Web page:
Leading Chinese processor manufacturer Loongson Technology has announced that its latest desktop processor is on par with the tenth-generation Intel Core architecture, which includes Comet Lake and Ice Lake chips, writes The Register.

These Intel processors were introduced in 2019-2021, with up to 10 cores and clock speeds above 5.0 GHz, and were in high demand due to the surge in remote work during the pandemic. Since then, Intel has released three more generations of processors and is on the verge of releasing its 14th-generation architecture, Meteor Lake.

Loongson recently shared the results of tests conducted by the China Electronics Standardization Institute for its Loongson 3A6000 4-core, 2.5 GHz 12-nanometer processor on China’s QQ social network. The benchmark SPEC CPU 2006 used for testing evaluates the system’s CPU, memory subsystem, and compiler. It’s worth noting that this benchmark was closed in 2018, making it somewhat outdated for such comparisons.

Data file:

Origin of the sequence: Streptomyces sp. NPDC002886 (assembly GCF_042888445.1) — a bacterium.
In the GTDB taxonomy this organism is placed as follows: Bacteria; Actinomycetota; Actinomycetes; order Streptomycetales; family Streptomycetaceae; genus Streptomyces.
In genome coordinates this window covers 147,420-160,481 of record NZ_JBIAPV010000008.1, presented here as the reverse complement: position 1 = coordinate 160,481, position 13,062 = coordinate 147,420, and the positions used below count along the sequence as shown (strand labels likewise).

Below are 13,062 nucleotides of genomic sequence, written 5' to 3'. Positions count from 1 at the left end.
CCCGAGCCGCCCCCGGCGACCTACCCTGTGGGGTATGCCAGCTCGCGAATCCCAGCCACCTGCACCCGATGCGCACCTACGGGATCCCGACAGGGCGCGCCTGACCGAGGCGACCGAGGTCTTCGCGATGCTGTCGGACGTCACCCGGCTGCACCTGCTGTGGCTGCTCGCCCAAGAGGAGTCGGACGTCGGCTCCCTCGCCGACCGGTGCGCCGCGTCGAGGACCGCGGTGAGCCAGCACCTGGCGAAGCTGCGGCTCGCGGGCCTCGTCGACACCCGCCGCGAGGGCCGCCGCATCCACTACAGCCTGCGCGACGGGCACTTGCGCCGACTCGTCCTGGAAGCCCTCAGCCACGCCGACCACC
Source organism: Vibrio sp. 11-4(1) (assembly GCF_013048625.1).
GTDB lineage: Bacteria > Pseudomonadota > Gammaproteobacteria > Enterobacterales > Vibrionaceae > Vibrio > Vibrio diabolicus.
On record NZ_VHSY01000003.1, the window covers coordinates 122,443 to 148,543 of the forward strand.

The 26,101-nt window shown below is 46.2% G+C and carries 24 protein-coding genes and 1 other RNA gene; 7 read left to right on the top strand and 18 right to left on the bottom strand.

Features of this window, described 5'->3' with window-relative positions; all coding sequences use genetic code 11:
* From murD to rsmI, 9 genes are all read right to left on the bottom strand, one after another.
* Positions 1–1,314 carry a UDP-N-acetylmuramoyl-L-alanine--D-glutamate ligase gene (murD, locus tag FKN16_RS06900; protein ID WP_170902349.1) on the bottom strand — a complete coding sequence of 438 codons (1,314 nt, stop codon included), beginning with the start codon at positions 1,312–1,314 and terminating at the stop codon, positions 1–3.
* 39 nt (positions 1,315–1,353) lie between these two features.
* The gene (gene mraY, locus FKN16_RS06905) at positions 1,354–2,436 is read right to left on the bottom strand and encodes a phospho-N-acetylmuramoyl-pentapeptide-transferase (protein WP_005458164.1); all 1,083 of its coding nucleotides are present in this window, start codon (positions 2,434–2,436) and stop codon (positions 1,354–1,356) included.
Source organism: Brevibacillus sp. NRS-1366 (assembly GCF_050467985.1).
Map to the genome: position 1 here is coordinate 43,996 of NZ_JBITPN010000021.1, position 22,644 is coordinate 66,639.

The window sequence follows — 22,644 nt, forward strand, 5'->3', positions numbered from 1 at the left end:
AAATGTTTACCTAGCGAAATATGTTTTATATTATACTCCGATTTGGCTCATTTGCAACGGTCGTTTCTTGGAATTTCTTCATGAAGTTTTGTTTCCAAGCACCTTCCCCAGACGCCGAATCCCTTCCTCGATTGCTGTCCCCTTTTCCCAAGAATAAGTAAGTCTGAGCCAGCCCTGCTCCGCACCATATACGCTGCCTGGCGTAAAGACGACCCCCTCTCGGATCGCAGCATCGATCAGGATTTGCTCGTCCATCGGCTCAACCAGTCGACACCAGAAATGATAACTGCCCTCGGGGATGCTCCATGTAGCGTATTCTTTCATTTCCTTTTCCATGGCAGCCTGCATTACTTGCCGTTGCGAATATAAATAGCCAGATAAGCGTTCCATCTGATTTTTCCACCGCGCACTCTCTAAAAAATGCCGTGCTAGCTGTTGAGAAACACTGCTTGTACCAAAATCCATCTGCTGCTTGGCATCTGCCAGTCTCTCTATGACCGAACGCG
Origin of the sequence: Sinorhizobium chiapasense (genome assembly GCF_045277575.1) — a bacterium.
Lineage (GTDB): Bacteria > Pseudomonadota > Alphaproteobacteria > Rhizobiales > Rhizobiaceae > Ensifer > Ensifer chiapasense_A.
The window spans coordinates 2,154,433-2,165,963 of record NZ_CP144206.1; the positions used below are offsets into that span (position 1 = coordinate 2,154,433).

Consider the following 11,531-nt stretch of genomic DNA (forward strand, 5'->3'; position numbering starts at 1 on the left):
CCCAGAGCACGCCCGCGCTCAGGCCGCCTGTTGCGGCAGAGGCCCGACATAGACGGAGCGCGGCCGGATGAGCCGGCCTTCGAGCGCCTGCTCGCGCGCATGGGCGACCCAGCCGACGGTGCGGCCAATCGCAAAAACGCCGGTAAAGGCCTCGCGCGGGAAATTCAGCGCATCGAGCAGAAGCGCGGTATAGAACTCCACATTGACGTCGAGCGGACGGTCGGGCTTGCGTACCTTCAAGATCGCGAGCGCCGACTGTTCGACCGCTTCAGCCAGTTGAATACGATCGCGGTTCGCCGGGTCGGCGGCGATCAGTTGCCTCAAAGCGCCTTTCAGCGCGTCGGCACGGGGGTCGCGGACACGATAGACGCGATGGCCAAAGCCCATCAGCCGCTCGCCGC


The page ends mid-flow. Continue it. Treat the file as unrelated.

According to Loongson, their processor scored 43.1/54.6 in the SPEC CPU 2006 fixed/floating point single-threaded benchmarks and 155/140 in the fixed/floating point multi-threaded benchmarks. It also delivered 42GB/s throughput over two DDR4 3200 memory channels and scored over 7400 points on Unixbench.

Given the relative youth of Loongson’s LoongArch architecture compared to Intel’s mature designs, these results can be considered good, but given the way the comparison was organized, you should not put too much stock in these numbers. However, the 3A6000 is the first iteration of the current generation of Loongson processors, and it is common for the first chip in a processor family to be slower and have fewer cores than subsequent versions.

But even as Loongson continues to improve its processors, the company faces a significant hurdle: its proprietary LoongArch architecture and instruction set. Building an extensive software ecosystem around this architecture will be a monumental task, especially since Linux does not yet fully support LoongArch.

If this ecosystem is realized, given the efforts of the Chinese government, Chinese specialists will still be left with less powerful computers, making them dependent on foreign technology that the United States can withhold for national security reasons.